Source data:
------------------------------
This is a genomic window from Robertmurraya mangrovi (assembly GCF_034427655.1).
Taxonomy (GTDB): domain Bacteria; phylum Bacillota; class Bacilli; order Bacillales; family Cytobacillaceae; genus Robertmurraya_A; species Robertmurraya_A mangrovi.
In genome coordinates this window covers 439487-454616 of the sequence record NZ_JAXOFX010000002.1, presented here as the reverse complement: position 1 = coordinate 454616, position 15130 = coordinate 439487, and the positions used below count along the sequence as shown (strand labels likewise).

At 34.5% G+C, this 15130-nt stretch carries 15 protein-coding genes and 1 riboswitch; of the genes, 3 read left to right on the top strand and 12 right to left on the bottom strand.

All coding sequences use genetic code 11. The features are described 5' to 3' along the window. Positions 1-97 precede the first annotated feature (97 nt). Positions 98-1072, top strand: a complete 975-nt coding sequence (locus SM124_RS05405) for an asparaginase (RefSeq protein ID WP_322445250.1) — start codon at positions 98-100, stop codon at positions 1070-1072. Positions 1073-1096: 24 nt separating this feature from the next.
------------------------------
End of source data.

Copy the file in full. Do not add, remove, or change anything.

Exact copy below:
This is a genomic window from Robertmurraya mangrovi (assembly GCF_034427655.1).
Taxonomy (GTDB): domain Bacteria; phylum Bacillota; class Bacilli; order Bacillales; family Cytobacillaceae; genus Robertmurraya_A; species Robertmurraya_A mangrovi.
In genome coordinates this window covers 439487-454616 of the sequence record NZ_JAXOFX010000002.1, presented here as the reverse complement: position 1 = coordinate 454616, position 15130 = coordinate 439487, and the positions used below count along the sequence as shown (strand labels likewise).

At 34.5% G+C, this 15130-nt stretch carries 15 protein-coding genes and 1 riboswitch; of the genes, 3 read left to right on the top strand and 12 right to left on the bottom strand.

All coding sequences use genetic code 11. The features are described 5' to 3' along the window. Positions 1-97 precede the first annotated feature (97 nt). Positions 98-1072, top strand: a complete 975-nt coding sequence (locus SM124_RS05405) for an asparaginase (RefSeq protein ID WP_322445250.1) — start codon at positions 98-100, stop codon at positions 1070-1072. Positions 1073-1096: 24 nt separating this feature from the next.